Apartheid survivors through the lens
Stellenbosch University’s Chair for Historical Trauma and Transformation is currently hosting an online exhibition of photographs by Noncedo Gxekwa and Botswele Mogotlane titled Through the eyes of survivors of apartheid. The exhibition is based on stories from the book These are the things that sit with us. Johan Myburg shares his impressions of the exhibition itself, and of a webinar coinciding with its launch.
This review first appeared on the LitNet site in Afrikaans on 15 October 2020: https://www.litnet.co.za/oorlewendes-van-apartheid-deur-die-lens/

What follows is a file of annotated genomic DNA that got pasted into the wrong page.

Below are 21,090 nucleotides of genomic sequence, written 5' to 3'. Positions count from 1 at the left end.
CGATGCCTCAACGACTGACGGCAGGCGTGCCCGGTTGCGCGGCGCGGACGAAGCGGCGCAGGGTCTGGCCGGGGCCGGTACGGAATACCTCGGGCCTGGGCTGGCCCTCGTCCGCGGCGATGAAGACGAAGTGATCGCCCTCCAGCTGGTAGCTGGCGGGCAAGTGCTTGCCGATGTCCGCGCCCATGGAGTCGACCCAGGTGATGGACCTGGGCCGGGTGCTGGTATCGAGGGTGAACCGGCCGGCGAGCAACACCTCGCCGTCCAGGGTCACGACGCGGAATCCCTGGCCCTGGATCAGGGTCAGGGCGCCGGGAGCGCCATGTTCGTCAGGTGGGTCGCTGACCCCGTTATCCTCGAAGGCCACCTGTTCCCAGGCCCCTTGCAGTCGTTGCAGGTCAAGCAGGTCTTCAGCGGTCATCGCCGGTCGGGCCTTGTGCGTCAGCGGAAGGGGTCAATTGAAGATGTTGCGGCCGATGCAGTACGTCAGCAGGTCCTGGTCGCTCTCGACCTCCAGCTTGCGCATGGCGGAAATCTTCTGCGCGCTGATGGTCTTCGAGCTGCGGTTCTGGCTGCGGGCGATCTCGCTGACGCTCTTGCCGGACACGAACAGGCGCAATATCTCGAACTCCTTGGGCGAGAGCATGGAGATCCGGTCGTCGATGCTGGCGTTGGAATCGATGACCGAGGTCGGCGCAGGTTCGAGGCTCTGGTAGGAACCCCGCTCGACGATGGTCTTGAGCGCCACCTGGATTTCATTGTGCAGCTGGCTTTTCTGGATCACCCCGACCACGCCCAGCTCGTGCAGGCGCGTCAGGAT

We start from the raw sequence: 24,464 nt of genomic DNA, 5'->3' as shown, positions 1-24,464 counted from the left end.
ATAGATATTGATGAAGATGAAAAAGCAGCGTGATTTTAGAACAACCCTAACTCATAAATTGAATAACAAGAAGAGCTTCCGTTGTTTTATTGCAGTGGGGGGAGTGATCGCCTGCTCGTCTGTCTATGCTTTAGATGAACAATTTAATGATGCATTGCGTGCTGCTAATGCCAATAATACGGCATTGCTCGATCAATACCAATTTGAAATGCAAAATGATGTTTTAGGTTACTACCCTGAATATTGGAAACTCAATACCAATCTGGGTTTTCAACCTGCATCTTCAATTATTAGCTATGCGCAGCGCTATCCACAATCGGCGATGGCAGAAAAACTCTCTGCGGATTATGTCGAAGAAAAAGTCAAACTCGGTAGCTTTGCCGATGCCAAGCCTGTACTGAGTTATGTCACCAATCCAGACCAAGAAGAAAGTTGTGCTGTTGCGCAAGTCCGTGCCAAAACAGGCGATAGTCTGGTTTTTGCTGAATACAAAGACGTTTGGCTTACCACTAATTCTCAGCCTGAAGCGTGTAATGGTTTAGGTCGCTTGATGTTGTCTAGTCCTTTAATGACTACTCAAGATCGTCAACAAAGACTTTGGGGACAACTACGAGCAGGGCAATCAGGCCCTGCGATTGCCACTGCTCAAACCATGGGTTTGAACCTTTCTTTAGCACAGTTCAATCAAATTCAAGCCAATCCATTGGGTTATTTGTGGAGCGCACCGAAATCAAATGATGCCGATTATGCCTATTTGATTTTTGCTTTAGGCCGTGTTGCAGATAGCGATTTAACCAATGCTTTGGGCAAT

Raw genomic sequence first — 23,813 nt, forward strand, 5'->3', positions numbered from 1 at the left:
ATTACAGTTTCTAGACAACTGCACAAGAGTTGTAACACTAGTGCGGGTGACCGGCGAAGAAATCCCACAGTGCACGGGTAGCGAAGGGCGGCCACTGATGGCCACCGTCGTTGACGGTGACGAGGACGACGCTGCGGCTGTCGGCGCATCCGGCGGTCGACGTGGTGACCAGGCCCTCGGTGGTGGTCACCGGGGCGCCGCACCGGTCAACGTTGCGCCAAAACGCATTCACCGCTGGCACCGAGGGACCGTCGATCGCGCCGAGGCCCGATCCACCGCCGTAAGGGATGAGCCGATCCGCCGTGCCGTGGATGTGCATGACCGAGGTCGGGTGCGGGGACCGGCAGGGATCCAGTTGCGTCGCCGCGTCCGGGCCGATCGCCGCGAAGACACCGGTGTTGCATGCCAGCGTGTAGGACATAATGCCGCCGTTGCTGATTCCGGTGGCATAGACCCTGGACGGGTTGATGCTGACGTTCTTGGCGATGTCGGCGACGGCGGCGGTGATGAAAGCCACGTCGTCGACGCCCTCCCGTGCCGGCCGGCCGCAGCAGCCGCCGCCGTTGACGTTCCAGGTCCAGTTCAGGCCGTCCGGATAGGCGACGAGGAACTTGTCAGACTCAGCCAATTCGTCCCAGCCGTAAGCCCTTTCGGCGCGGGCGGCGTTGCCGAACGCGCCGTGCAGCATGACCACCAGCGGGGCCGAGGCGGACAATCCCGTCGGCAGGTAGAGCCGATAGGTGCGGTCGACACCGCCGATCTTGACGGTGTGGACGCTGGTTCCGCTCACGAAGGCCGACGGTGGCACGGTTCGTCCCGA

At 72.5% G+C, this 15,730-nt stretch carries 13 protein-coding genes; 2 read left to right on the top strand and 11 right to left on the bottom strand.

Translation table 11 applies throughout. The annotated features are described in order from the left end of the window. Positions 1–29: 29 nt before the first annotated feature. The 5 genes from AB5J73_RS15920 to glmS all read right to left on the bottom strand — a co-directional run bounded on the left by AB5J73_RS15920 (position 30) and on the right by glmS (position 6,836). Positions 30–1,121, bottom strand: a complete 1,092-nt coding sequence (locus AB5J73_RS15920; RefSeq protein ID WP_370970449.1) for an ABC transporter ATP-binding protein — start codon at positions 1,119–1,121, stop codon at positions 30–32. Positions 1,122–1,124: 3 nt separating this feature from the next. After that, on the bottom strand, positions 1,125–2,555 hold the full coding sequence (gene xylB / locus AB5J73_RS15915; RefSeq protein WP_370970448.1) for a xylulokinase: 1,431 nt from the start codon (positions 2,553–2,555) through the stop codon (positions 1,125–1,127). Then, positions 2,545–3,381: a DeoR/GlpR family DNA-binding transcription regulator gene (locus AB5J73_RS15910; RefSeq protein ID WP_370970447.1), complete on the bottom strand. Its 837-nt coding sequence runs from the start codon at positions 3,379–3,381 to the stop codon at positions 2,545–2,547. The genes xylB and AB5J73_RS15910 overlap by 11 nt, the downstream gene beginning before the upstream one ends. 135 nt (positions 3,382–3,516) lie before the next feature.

“This is the kind of exhibition we would have loved to have in our museum,” says Stellenbosch University (SU) Museum director Bongani Mgijima about Through the eyes of survivors of apartheid, an online exhibition of photographs by Noncedo Gxekwa and Botswele Mogotlane.
The 29 individuals featured in the photographs on display participated in a research project that was initiated by SU’s Chair for Historical Trauma and Transformation, headed by Pumla Gobodo-Madikizela, along with the Institute for Justice and Reconciliation (IJR), in 2016. The research participants were asked to tell their stories of violent and painful experiences during apartheid, each in their own manner and language. In 2019, these narratives were collated in the book These are the things that sit with us – recounting the stories in English, Afrikaans and isiXhosa, the languages the storytellers had used.